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Flippin’ through Previews – July 2015

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It’s the dog days of summer (or is it? – here in the AZ, the dog days last from May to October, so I’m never sure when they actually are), but Previews #322 offers hope for the future! Let’s take a look!
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The Wrong Side: Luke Cage vs. Doctor Doom

In this feature, I examine comic book fights that were particularly notable in the wrong side winning (or at least that the fight wasn’t won the “right” way). This really isn’t a big deal, of course, as it doesn’t really matter if the “wrong” person won a fight. But it’s fun to talk about!

If you want to suggest a fight for future inclusion in this feature, drop me a line at bcronin@comicbookresources.com. Don’t suggest a fight in the comments!

This week we feature a fight that I think someone suggested but I can’t find their name anywhere (so if you suggested this fight, be sure to pop in in the comments section to get your credit!). In any event, the fight is the famous (infamous?) Luke Cage/Doctor Doom “Where’s my money, honey?” fight.
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Knowledge Waits: Original Designs for the All-New, All-Different X-Men

This is the latest in a feature where I just share some bit of comic book history that interests me. Here is a collection of all of the installments in the feature so far.

Today we take a look at the original designs for the All-New, All-Different X-Men by John Romita and Dave Cockrum.
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What I bought – 1 July 2015


The Old One said, “It is not an easy thing to refuse to be worshipped.” (Madeleine L’Engle, from A Swiftly Tilting Planet)
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Knowledge Waits : Batman Travels To Each State in the United States

This is the latest in a feature where I just share some bit of comic book history that interests me. Here is a collection of all of the installments in the feature so far.

Today, in honor of Independence Day in the United States, we take a look at Batman’s visits to each and every one of the 50 States in the Union over the last 75 years!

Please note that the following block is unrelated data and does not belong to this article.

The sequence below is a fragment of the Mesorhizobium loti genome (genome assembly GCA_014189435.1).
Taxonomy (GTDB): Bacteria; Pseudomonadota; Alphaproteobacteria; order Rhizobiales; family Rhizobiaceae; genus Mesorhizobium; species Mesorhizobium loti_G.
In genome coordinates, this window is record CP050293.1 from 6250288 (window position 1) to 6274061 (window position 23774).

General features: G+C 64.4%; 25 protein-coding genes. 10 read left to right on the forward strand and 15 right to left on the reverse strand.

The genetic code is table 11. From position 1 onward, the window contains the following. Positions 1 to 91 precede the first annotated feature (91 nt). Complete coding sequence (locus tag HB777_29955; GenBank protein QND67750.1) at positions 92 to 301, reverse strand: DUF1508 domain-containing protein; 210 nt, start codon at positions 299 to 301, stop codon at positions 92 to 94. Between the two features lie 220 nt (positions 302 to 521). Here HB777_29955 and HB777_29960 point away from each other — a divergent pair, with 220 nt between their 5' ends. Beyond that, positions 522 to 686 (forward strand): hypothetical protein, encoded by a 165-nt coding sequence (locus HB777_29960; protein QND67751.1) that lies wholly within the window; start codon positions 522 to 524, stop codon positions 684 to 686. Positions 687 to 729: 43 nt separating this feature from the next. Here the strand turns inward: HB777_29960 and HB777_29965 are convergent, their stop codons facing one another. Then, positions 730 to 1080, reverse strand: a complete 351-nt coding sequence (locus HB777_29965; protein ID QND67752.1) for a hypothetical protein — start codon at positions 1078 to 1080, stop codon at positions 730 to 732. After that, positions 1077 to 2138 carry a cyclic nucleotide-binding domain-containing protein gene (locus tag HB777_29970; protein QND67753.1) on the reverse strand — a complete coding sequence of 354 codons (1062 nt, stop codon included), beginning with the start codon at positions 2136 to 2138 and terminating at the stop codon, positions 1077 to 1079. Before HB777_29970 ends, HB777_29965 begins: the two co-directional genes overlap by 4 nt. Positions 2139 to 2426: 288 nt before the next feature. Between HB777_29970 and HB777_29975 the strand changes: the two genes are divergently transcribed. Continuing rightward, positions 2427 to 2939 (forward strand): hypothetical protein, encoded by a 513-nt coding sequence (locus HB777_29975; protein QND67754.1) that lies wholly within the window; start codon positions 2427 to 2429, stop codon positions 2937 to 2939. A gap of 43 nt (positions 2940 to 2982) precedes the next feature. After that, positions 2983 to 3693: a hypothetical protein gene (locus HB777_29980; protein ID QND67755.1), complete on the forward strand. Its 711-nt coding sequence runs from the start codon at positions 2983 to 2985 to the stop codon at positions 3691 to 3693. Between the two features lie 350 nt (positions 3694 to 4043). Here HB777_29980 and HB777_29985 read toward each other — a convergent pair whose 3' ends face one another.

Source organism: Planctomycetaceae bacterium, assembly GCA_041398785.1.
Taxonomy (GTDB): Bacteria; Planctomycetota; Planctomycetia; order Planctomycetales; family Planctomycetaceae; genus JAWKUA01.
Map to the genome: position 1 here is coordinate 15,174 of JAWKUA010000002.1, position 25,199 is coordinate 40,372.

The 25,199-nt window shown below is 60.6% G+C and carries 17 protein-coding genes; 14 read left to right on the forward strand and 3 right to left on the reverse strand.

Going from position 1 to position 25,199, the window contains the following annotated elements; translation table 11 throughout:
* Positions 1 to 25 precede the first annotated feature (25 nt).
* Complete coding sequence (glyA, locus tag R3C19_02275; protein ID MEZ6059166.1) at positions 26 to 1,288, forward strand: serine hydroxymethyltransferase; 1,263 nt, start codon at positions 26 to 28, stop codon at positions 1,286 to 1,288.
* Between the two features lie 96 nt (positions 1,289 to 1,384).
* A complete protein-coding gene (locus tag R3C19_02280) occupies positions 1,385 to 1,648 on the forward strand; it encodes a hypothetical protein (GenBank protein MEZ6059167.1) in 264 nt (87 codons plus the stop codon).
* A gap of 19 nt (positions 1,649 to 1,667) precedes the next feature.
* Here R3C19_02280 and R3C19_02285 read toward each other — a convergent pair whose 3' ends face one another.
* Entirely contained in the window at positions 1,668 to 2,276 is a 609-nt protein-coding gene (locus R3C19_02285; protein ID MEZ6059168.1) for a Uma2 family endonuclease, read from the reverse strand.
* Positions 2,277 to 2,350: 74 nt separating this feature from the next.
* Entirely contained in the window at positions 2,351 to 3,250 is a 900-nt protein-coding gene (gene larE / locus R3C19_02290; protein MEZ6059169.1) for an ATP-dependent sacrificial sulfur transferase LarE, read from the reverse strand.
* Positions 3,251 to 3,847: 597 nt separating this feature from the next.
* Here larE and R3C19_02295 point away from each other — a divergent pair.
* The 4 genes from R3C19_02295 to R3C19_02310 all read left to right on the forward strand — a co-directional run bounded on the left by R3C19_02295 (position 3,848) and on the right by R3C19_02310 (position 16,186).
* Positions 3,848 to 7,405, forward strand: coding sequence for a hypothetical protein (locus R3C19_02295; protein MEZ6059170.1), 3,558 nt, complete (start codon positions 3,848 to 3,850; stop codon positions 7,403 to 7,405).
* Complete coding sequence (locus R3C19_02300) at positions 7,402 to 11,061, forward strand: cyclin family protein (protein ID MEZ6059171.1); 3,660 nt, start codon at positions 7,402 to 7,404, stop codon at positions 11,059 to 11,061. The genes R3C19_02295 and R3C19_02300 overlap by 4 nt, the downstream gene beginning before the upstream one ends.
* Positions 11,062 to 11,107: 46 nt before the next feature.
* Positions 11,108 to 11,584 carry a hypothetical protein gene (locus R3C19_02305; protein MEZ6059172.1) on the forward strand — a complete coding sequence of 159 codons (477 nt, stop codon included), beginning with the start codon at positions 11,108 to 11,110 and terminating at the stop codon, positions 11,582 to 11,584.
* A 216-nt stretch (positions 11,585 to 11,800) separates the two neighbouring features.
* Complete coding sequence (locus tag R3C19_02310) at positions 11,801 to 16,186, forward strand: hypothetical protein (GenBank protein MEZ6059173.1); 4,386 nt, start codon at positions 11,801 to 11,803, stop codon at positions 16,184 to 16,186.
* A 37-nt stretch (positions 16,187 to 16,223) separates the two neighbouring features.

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Comic Theme Time: The Most Absurd Page Turn Reveals of All-Time

Comic Theme Time is a twist on the idea of a “Top Five” list. Instead of me stating a topic and then listing my top five choices in that topic, I’m giving you the topic and letting you go wild with examples that you think fit the theme.

I presume you’re all familiar with the concept of “page turn reveals,” right? Those are reveals written into a comic book story that are designed to be surprises, because you literally can’t see what happens until you turn the page (in other words, these reveals are almost never on the opposite side of a two-page spread). This time around, I’d like to hear you folks make suggestions for some of the most outlandish, absurd page turn reveals that you can think of.

If you read on, I’ll share the one that I was thinking of that inspired me to open up this theme…
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Abandoned Love: So is Wasp a Mutated Wasp-Like Creature or What?

Every installment of Abandoned Love we will be examining comic book stories, plots and ideas that were abandoned by a later writer while still acknowledging that the abandoned story DID still happen. Click here for an archive of all the previous editions of Abandoned Love. Feel free to e-mail me at bcronin@comicbookresources.com if you have any suggestions for future editions of this feature.

This time around, we look at the Wasp’s short-lived stint as a mutated wasp-like creature.
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The Greatest Comic Book Fights That Never Were

Nick Butch did the following piece for last week’s The Line it is Drawn. It ran afoul of some nudity complaints, though, so I temporarily pulled it. I put it back (with one page altered by Nick and one page black barred by me), but since I pulled it so quickly, I don’t think enough people got a chance to see it, so I figured I’d post it again on its own. So enjoy!
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A Week With The Perennials

It’s been the kind of bad-news week where I find myself eschewing new books, instead gravitating toward some beloved old favorites for the week’s bus reads. Comfort food.

To me the essence of comfort food reading is the pleasure of the expected. It’s the same reassuring feeling you get from seeing a favorite band play the hits. Just for fun, I thought I’d share a few of those familiar old favorites with you this week. Continue Reading »

Comic Book Legends Revealed #530

Welcome to the five hundred and thirtieth in a series of examinations of comic book legends and whether they are true or false. Click here for an archive of the first five hundred (I actually haven’t been able to update it in a while). This week, did Marvel create the Spider-Mobile because they had a deal with a toy company to make a Spider-Mobile toy? Did Walter Simonson have feathers on Velociraptors before scientists proved that they actually DID have feathers? Did the same comic that got sued for ripping off Superman also get sued for ripping off the title of a pulp magazine?